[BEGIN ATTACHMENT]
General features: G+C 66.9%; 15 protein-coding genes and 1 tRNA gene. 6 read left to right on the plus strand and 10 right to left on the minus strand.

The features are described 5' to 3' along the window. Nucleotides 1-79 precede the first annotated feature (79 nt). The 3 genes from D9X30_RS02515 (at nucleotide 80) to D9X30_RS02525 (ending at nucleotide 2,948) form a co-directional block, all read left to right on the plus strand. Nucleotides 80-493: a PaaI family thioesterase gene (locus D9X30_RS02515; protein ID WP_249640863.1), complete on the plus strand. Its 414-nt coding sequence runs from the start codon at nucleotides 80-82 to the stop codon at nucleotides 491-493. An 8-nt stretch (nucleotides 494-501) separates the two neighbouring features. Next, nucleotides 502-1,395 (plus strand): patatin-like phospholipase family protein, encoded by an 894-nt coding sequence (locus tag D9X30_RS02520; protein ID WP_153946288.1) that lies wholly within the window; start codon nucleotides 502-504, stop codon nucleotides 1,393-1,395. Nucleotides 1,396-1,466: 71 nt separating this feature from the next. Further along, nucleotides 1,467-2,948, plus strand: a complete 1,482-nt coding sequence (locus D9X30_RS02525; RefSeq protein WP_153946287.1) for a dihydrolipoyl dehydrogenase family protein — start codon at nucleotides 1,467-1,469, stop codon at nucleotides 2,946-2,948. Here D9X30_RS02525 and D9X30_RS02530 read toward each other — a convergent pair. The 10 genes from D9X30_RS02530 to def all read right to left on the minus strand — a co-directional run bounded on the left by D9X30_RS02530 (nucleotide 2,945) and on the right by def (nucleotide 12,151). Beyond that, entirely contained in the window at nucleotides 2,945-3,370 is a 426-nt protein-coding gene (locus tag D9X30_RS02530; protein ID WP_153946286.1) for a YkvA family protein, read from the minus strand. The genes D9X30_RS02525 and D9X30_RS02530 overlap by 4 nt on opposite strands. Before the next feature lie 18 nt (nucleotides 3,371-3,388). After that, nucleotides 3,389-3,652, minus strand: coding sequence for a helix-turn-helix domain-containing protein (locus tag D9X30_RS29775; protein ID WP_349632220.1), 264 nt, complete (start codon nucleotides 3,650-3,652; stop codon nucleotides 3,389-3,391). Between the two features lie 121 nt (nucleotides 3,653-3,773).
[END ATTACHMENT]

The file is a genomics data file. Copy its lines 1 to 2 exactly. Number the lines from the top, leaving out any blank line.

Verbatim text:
General features: G+C 66.9%; 15 protein-coding genes and 1 tRNA gene. 6 read left to right on the plus strand and 10 right to left on the minus strand.

The features are described 5' to 3' along the window. Nucleotides 1-79 precede the first annotated feature (79 nt). The 3 genes from D9X30_RS02515 (at nucleotide 80) to D9X30_RS02525 (ending at nucleotide 2,948) form a co-directional block, all read left to right on the plus strand. Nucleotides 80-493: a PaaI family thioesterase gene (locus D9X30_RS02515; protein ID WP_249640863.1), complete on the plus strand. Its 414-nt coding sequence runs from the start codon at nucleotides 80-82 to the stop codon at nucleotides 491-493. An 8-nt stretch (nucleotides 494-501) separates the two neighbouring features. Next, nucleotides 502-1,395 (plus strand): patatin-like phospholipase family protein, encoded by an 894-nt coding sequence (locus tag D9X30_RS02520; protein ID WP_153946288.1) that lies wholly within the window; start codon nucleotides 502-504, stop codon nucleotides 1,393-1,395. Nucleotides 1,396-1,466: 71 nt separating this feature from the next. Further along, nucleotides 1,467-2,948, plus strand: a complete 1,482-nt coding sequence (locus D9X30_RS02525; RefSeq protein WP_153946287.1) for a dihydrolipoyl dehydrogenase family protein — start codon at nucleotides 1,467-1,469, stop codon at nucleotides 2,946-2,948. Here D9X30_RS02525 and D9X30_RS02530 read toward each other — a convergent pair. The 10 genes from D9X30_RS02530 to def all read right to left on the minus strand — a co-directional run bounded on the left by D9X30_RS02530 (nucleotide 2,945) and on the right by def (nucleotide 12,151). Beyond that, entirely contained in the window at nucleotides 2,945-3,370 is a 426-nt protein-coding gene (locus tag D9X30_RS02530; protein ID WP_153946286.1) for a YkvA family protein, read from the minus strand. The genes D9X30_RS02525 and D9X30_RS02530 overlap by 4 nt on opposite strands. Before the next feature lie 18 nt (nucleotides 3,371-3,388). After that, nucleotides 3,389-3,652, minus strand: coding sequence for a helix-turn-helix domain-containing protein (locus tag D9X30_RS29775; protein ID WP_349632220.1), 264 nt, complete (start codon nucleotides 3,650-3,652; stop codon nucleotides 3,389-3,391). Between the two features lie 121 nt (nucleotides 3,653-3,773).